With so much recently being written and discussed about parenting styles, I thought it would be interesting to summarize what I’ve read and get a sense of what my own personal style has been and get an inkling of what my style may become. On top of that, since this is a Dad blog, I’m looking at the fatherhood angle in particular, because I find that the role of Dad can have its own nuances that differ from the token ‘parenting’ style.
It’s been said that there are four primary styles of parenting all based off of what’s referred to as Baumrind’s Parenting Typology: Authoritarian, Authoritative, Permissive (Indulgent), and Uninvolved (Neglectful). Even our ‘new generation’ of parenting styles, still relies on these as the fundamental principles.
Authoritarian parents are very strict and controlling – picture the old school Don Draper circa 1960’s parent who has the need for obedience. They’re big believers in clearly stated rules and if their kids don’t step in line and act as directed, they will be punished.
Permissive parents, while often warm and accepting, make few demands on their children. They very much take a back seat and let the child’s creativity and sense of self blossom by ensuring that they don’t interfere. The permissive parent is the one who tries to be more friend than parent, avoids confrontation, and is generally more nurturing and communicative.
The uninvolved parent asks for nothing and gives almost nothing in return, except near-absolute freedom. This style is practically non-responsiveness, and is even referred to as neglect.
While keeping authority and control, these parents are warmer and more communicative than Authoritarian parents. Authoritative parents look for a balance between their children’s need for autonomy and the parents’ desire to be respected and listened to. These parents walk the line of being demanding and responsive. For children who fail to meet the authoritative parent’s expectations, the parent is more nurturing, forgiving and responsive. Their idea of discipline is to be assertive but not restrictive, to support rather than punish.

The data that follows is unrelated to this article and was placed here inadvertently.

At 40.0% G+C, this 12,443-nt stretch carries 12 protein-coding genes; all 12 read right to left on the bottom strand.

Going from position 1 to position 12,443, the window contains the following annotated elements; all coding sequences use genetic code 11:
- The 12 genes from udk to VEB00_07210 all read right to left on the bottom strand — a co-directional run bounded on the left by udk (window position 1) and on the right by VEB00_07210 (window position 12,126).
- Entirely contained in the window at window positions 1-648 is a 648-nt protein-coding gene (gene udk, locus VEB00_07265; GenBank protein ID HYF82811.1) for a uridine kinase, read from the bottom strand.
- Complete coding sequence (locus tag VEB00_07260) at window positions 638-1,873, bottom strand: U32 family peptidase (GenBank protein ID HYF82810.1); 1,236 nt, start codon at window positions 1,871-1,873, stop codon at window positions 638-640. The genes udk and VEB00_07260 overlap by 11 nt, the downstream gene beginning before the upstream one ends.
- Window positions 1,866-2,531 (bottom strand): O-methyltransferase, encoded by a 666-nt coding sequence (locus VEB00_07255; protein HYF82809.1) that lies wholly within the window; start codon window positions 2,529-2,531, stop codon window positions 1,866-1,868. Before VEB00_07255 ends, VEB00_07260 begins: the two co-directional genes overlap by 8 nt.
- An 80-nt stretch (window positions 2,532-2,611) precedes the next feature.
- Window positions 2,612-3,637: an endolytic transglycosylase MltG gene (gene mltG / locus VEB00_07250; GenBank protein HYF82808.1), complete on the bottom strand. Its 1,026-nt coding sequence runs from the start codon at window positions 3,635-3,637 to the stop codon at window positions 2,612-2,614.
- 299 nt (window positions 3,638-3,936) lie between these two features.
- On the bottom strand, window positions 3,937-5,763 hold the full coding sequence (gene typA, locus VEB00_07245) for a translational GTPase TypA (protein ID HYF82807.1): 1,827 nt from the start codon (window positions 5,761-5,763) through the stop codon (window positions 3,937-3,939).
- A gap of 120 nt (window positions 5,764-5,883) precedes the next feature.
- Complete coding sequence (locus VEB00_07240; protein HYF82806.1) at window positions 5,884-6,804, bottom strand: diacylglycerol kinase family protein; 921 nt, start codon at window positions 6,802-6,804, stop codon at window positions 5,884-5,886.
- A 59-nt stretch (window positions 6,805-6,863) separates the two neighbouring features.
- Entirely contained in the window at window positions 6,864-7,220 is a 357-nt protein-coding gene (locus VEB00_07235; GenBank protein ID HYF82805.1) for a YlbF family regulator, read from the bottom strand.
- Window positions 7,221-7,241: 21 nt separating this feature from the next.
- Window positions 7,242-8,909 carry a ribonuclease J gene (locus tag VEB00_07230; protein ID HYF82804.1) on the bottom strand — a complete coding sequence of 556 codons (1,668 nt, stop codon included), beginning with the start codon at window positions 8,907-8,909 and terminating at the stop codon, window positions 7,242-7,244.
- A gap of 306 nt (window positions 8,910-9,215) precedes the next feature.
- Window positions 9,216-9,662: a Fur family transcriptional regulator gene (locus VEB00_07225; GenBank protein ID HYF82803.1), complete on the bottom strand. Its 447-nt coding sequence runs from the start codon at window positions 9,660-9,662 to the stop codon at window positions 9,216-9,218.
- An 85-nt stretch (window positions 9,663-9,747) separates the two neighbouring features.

Tough call eh?… I think we all know what we ought to be striving for.
Not that you’d doubt it, but it’s even documented proof that children of Authoritative parents typically do well in school, develop good social skills, and avoid problem behaviours.
So there you have it. Problem solved. You would think that this list more than satisfies the spectrum of parenting styles and immediately demonstrates how new parents need to adopt the Authoritative style with their children, as there is no other way….
But wait! Of course, modern day parenting would not be what it is, without a strong need to rebrand and relabel.
And with that, I bring you the New Generation Styles:
This can be called the old school method of parenting, wherein an instinctive parent teaches what they know and parents the way they were parented, whether brought up by their mother and father, siblings or another caregiver. It might be the old adage, ‘if it ain’t broke, don’t fix it’, or as Paul Simon put it, ‘I know what I know.’